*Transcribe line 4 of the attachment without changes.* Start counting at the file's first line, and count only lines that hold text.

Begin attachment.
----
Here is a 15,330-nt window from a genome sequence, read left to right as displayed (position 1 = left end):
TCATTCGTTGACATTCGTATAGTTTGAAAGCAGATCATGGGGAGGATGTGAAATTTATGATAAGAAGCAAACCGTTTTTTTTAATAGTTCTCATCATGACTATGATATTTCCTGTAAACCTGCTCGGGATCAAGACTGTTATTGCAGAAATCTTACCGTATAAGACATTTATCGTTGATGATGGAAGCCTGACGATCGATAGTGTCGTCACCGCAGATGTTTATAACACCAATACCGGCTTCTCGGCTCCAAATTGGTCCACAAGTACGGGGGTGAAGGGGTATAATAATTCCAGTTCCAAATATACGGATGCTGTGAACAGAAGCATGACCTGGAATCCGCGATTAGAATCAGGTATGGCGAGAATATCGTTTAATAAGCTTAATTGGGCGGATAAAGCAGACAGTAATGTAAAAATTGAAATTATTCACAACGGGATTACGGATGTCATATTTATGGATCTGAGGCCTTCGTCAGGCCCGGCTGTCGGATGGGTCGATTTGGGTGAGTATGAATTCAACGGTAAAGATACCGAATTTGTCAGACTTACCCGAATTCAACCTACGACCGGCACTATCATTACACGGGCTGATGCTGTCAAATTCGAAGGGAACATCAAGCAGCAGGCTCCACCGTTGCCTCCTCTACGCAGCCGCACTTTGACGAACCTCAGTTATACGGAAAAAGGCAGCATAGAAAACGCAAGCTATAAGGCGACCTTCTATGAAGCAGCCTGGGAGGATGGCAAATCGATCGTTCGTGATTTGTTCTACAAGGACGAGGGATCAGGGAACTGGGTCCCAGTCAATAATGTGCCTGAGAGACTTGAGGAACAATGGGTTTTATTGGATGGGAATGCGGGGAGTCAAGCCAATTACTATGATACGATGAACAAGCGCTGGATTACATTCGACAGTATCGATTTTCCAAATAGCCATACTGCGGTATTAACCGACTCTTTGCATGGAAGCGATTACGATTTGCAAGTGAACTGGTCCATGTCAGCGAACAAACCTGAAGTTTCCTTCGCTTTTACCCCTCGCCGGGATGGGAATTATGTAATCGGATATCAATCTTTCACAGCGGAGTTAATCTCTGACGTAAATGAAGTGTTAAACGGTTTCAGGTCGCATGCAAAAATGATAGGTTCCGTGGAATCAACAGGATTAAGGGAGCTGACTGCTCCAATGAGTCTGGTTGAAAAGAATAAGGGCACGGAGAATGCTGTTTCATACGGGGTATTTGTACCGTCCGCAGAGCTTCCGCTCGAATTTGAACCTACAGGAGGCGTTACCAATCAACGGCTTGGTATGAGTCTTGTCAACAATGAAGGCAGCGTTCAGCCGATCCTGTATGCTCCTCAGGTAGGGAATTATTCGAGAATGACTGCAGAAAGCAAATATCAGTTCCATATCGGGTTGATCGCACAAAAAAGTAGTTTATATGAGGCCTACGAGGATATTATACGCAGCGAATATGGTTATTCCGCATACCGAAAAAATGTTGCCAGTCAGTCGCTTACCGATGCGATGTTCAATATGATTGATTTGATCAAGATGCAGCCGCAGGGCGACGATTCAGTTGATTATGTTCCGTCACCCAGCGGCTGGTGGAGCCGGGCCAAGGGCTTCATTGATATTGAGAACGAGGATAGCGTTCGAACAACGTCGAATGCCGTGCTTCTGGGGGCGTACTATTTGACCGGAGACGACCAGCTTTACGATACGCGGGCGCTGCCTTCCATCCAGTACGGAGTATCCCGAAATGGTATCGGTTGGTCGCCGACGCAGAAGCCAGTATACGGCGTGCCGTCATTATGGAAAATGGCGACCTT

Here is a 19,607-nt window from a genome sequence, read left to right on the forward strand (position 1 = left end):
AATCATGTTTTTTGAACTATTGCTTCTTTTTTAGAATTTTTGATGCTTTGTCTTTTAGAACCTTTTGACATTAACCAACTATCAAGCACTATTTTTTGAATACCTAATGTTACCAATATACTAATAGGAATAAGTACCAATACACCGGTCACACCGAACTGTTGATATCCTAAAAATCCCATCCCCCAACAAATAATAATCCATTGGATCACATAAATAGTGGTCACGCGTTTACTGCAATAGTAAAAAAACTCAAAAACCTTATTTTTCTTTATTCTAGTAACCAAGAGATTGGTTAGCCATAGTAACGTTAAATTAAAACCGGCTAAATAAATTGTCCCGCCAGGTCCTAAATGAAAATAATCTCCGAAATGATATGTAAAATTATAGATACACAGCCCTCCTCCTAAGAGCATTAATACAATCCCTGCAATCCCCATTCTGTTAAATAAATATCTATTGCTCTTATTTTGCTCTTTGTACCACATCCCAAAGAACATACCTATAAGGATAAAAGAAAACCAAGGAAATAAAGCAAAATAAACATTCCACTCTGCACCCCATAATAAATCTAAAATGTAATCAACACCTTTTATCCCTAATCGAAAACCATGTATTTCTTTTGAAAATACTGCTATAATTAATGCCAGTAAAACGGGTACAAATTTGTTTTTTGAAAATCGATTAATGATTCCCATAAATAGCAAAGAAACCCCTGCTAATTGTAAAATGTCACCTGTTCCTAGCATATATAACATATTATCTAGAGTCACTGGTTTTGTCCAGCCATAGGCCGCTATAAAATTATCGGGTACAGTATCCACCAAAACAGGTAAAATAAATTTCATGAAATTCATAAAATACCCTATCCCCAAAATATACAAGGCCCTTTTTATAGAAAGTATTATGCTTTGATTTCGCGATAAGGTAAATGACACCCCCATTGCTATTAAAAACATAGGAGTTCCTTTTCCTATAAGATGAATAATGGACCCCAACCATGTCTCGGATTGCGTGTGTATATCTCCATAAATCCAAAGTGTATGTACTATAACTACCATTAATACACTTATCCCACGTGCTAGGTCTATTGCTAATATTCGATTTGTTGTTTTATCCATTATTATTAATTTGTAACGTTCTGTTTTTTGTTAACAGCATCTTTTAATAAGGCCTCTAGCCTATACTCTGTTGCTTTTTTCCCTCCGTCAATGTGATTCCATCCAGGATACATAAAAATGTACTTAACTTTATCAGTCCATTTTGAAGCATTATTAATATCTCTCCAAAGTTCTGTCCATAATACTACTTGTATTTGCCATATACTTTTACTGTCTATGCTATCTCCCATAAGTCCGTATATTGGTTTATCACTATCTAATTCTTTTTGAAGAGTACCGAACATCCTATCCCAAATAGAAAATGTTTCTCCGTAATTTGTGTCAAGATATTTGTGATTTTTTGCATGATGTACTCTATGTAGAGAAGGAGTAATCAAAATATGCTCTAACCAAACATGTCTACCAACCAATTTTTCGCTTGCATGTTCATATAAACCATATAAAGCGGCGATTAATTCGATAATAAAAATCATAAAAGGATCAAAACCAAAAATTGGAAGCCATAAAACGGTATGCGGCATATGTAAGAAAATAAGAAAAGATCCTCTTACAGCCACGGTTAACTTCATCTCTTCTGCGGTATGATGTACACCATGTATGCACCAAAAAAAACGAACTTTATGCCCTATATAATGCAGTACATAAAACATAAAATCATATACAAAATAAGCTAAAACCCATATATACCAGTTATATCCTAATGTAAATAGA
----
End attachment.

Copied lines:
AATCATGTTTTTTGAACTATTGCTTCTTTTTTAGAATTTTTGATGCTTTGTCTTTTAGAACCTTTTGACATTAACCAACTATCAAGCACTATTTTTTGAATACCTAATGTTACCAATATACTAATAGGAATAAGTACCAATACACCGGTCACACCGAACTGTTGATATCCTAAAAATCCCATCCCCCAACAAATAATAATCCATTGGATCACATAAATAGTGGTCACGCGTTTACTGCAATAGTAAAAAAACTCAAAAACCTTATTTTTCTTTATTCTAGTAACCAAGAGATTGGTTAGCCATAGTAACGTTAAATTAAAACCGGCTAAATAAATTGTCCCGCCAGGTCCTAAATGAAAATAATCTCCGAAATGATATGTAAAATTATAGATACACAGCCCTCCTCCTAAGAGCATTAATACAATCCCTGCAATCCCCATTCTGTTAAATAAATATCTATTGCTCTTATTTTGCTCTTTGTACCACATCCCAAAGAACATACCTATAAGGATAAAAGAAAACCAAGGAAATAAAGCAAAATAAACATTCCACTCTGCACCCCATAATAAATCTAAAATGTAATCAACACCTTTTATCCCTAATCGAAAACCATGTATTTCTTTTGAAAATACTGCTATAATTAATGCCAGTAAAACGGGTACAAATTTGTTTTTTGAAAATCGATTAATGATTCCCATAAATAGCAAAGAAACCCCTGCTAATTGTAAAATGTCACCTGTTCCTAGCATATATAACATATTATCTAGAGTCACTGGTTTTGTCCAGCCATAGGCCGCTATAAAATTATCGGGTACAGTATCCACCAAAACAGGTAAAATAAATTTCATGAAATTCATAAAATACCCTATCCCCAAAATATACAAGGCCCTTTTTATAGAAAGTATTATGCTTTGATTTCGCGATAAGGTAAATGACACCCCCATTGCTATTAAAAACATAGGAGTTCCTTTTCCTATAAGATGAATAATGGACCCCAACCATGTCTCGGATTGCGTGTGTATATCTCCATAAATCCAAAGTGTATGTACTATAACTACCATTAATACACTTATCCCACGTGCTAGGTCTATTGCTAATATTCGATTTGTTGTTTTATCCATTATTATTAATTTGTAACGTTCTGTTTTTTGTTAACAGCATCTTTTAATAAGGCCTCTAGCCTATACTCTGTTGCTTTTTTCCCTCCGTCAATGTGATTCCATCCAGGATACATAAAAATGTACTTAACTTTATCAGTCCATTTTGAAGCATTATTAATATCTCTCCAAAGTTCTGTCCATAATACTACTTGTATTTGCCATATACTTTTACTGTCTATGCTATCTCCCATAAGTCCGTATATTGGTTTATCACTATCTAATTCTTTTTGAAGAGTACCGAACATCCTATCCCAAATAGAAAATGTTTCTCCGTAATTTGTGTCAAGATATTTGTGATTTTTTGCATGATGTACTCTATGTAGAGAAGGAGTAATCAAAATATGCTCTAACCAAACATGTCTACCAACCAATTTTTCGCTTGCATGTTCATATAAACCATATAAAGCGGCGATTAATTCGATAATAAAAATCATAAAAGGATCAAAACCAAAAATTGGAAGCCATAAAACGGTATGCGGCATATGTAAGAAAATAAGAAAAGATCCTCTTACAGCCACGGTTAACTTCATCTCTTCTGCGGTATGATGTACACCATGTATGCACCAAAAAAAACGAACTTTATGCCCTATATAATGCAGTACATAAAACATAAAATCATATACAAAATAAGCTAAAACCCATATATACCAGTTATATCCTAATGTAAATAGA